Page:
Thursday, April 25, 2019
Randolph-Macon Academy Falcon Scholar Jake Hannas has finally reignited his passion for flying, and as a result, the 18-year-old took to the skies alone on Wednesday, April 17, 2019, in an important step on his way to his private pilot certification.
It was not the first time this young man had flown solo. A member of Civil Air Patrol, he had participated in an intense ten-day flight program two years ago, soloing on the final day. Whereas a normal solo flight consists of two to three take-offs and landings, his first solo consisted of one. His ambition to attend the U.S. Air Force Academy and become a pilot caused flying to get pushed to the back seat a bit as he focused on his academics. While he did not get into the U.S. Air Force Academy last spring, he was offered a Falcon Foundation Scholarship to attend one of five prep schools in the U.S. where he could continue to work on his fitness levels, academics, and SAT scores. Seeing the flight program at Randolph-Macon Academy, Jake quickly made his choice.
Once his re-application to the Air Force Academy was completed in the fall and the first semester at R-MA was completed, Jake began flying again. Although he had approximately 20 hours of powered flight under his belt, along with seven glider hours, Jake found that while he was rusty, it came back quickly. “Those hours were probably the equivalent of a five or ten-hour bump,” he commented. “It didn’t help as much as I thought it would because I hadn’t flown in so long.”
By the time he had soloed for the second time on April 17th, Jake said, “I felt completely prepared. I’ve had over 100 landings, and with half of them in the last two months, it’s starting to become muscle memory. And Mr. [Marc] Kramer did a really great job of preparing me.”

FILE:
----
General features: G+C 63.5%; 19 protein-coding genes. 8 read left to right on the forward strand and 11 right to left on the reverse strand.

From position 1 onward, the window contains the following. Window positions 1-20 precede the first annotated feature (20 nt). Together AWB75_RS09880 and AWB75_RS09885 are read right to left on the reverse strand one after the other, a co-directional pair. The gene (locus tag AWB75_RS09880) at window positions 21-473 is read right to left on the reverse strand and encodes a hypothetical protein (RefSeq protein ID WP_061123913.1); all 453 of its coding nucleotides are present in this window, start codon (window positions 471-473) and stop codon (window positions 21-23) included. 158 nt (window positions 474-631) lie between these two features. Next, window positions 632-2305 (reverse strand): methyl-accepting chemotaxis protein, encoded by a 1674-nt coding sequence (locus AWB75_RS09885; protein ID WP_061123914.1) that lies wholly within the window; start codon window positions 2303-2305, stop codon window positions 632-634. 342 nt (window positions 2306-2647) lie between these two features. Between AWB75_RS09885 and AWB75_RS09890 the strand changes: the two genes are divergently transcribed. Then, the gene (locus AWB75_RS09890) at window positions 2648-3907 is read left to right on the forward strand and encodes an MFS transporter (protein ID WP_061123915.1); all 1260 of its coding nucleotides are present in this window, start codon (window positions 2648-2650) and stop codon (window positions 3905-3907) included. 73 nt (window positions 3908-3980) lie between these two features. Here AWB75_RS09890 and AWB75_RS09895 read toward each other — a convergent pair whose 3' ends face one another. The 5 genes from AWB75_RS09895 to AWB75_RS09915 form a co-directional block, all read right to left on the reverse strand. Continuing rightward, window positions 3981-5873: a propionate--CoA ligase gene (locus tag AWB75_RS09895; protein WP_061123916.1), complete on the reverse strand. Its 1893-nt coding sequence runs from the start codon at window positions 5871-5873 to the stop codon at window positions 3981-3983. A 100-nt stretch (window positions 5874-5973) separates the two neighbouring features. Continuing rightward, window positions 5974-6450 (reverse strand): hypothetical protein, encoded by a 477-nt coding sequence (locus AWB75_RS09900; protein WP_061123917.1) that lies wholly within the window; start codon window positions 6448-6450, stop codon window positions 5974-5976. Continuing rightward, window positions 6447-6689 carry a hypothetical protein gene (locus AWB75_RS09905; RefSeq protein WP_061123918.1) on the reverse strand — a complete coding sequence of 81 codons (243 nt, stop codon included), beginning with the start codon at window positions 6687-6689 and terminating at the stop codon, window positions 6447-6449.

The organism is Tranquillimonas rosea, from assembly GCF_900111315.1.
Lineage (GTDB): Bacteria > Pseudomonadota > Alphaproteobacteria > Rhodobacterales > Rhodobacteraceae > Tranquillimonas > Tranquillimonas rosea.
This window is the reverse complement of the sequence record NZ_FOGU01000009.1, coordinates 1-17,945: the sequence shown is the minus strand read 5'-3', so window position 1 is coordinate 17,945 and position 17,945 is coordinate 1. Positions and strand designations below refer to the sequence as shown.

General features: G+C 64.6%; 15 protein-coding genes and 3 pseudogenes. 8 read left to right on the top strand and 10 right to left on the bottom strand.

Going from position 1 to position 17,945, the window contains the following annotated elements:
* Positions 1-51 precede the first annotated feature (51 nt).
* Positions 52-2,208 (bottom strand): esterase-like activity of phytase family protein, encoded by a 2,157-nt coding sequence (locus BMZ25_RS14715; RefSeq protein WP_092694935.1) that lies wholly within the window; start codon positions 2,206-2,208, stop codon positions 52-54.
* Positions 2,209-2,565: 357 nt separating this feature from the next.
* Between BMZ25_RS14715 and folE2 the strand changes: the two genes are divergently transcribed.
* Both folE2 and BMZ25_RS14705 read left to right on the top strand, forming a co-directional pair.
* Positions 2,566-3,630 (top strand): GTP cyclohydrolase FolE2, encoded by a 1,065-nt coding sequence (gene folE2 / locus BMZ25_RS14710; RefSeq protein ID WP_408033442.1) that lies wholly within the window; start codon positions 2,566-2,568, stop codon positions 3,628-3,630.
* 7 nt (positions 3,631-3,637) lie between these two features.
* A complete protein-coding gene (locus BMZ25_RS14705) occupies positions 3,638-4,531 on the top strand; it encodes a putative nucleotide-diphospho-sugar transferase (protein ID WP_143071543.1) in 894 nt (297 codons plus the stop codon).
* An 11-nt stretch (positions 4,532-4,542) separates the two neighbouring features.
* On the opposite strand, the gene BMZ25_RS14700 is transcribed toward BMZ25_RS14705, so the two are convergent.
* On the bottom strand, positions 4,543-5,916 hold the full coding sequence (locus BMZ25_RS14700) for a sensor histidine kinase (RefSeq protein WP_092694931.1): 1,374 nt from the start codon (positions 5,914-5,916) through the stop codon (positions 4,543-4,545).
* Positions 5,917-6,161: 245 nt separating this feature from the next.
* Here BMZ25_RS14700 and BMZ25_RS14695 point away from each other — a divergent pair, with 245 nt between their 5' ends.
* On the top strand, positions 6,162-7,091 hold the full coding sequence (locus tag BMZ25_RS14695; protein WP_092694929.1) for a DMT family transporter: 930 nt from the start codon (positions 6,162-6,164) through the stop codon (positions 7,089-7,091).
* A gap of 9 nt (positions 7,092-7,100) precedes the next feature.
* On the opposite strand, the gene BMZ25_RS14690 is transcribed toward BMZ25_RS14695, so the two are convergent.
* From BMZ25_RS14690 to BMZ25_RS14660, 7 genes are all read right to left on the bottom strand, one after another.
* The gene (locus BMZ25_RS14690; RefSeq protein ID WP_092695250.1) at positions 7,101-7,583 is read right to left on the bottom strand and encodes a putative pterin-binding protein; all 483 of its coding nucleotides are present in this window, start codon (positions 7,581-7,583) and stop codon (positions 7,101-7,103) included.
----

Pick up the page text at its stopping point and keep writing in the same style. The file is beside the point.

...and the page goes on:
Jake says his passion for airplanes began when he was about three years old, according to his parents. As time went on, he became more and more interested in both flight and the military, until that morphed into a desire to attend the U.S. Air Force Academy. He joined Civil Air Patrol as a stepping stone towards that goal--along with the incentive of receiving five free glider and Cessna flights, as well as scholarship opportunities. In fact, he hasn’t paid for any of his flight training, which he values at over $10,000, because of the generosity of CAP.
While Jake has always wanted to be a fighter pilot, those dreams have shifted over the years and he is now considering helicopter piloting, as he has discovered he loves flying at the low altitudes and using landmarks and maps to mark his route. At the Air Force Academy--to which he has received an appointment--he plans to focus on soaring (flying gliders), which he calls the “natural, raw form of flying because you’re limited to whatever the environment gives you.” He hopes to compete in the soaring program at the Academy in aerobatics or cross country, and possibly become an instructor for underclassmen.
Regardless of whether it is in a glider, a plane, or a helicopter, in the military or as a civilian, one thing is clear: Jake Hannas will spend his life in the air.